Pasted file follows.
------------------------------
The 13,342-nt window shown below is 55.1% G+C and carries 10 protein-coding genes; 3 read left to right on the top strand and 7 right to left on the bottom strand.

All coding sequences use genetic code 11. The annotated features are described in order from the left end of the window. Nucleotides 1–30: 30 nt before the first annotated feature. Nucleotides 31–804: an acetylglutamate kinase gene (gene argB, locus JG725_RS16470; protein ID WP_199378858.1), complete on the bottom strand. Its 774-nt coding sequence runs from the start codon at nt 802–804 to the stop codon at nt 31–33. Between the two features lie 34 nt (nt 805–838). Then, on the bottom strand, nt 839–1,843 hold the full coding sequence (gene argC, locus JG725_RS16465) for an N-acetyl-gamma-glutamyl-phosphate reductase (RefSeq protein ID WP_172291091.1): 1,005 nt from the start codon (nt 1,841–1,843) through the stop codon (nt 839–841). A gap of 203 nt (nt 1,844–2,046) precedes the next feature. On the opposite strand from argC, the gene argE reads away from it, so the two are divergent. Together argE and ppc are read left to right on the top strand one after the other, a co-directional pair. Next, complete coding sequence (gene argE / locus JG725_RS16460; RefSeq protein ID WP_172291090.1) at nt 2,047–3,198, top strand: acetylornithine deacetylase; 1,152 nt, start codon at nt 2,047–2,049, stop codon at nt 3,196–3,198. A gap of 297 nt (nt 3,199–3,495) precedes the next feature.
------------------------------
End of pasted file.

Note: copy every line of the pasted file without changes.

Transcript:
The 13,342-nt window shown below is 55.1% G+C and carries 10 protein-coding genes; 3 read left to right on the top strand and 7 right to left on the bottom strand.

All coding sequences use genetic code 11. The annotated features are described in order from the left end of the window. Nucleotides 1–30: 30 nt before the first annotated feature. Nucleotides 31–804: an acetylglutamate kinase gene (gene argB, locus JG725_RS16470; protein ID WP_199378858.1), complete on the bottom strand. Its 774-nt coding sequence runs from the start codon at nt 802–804 to the stop codon at nt 31–33. Between the two features lie 34 nt (nt 805–838). Then, on the bottom strand, nt 839–1,843 hold the full coding sequence (gene argC, locus JG725_RS16465) for an N-acetyl-gamma-glutamyl-phosphate reductase (RefSeq protein ID WP_172291091.1): 1,005 nt from the start codon (nt 1,841–1,843) through the stop codon (nt 839–841). A gap of 203 nt (nt 1,844–2,046) precedes the next feature. On the opposite strand from argC, the gene argE reads away from it, so the two are divergent. Together argE and ppc are read left to right on the top strand one after the other, a co-directional pair. Next, complete coding sequence (gene argE / locus JG725_RS16460; RefSeq protein ID WP_172291090.1) at nt 2,047–3,198, top strand: acetylornithine deacetylase; 1,152 nt, start codon at nt 2,047–2,049, stop codon at nt 3,196–3,198. A gap of 297 nt (nt 3,199–3,495) precedes the next feature.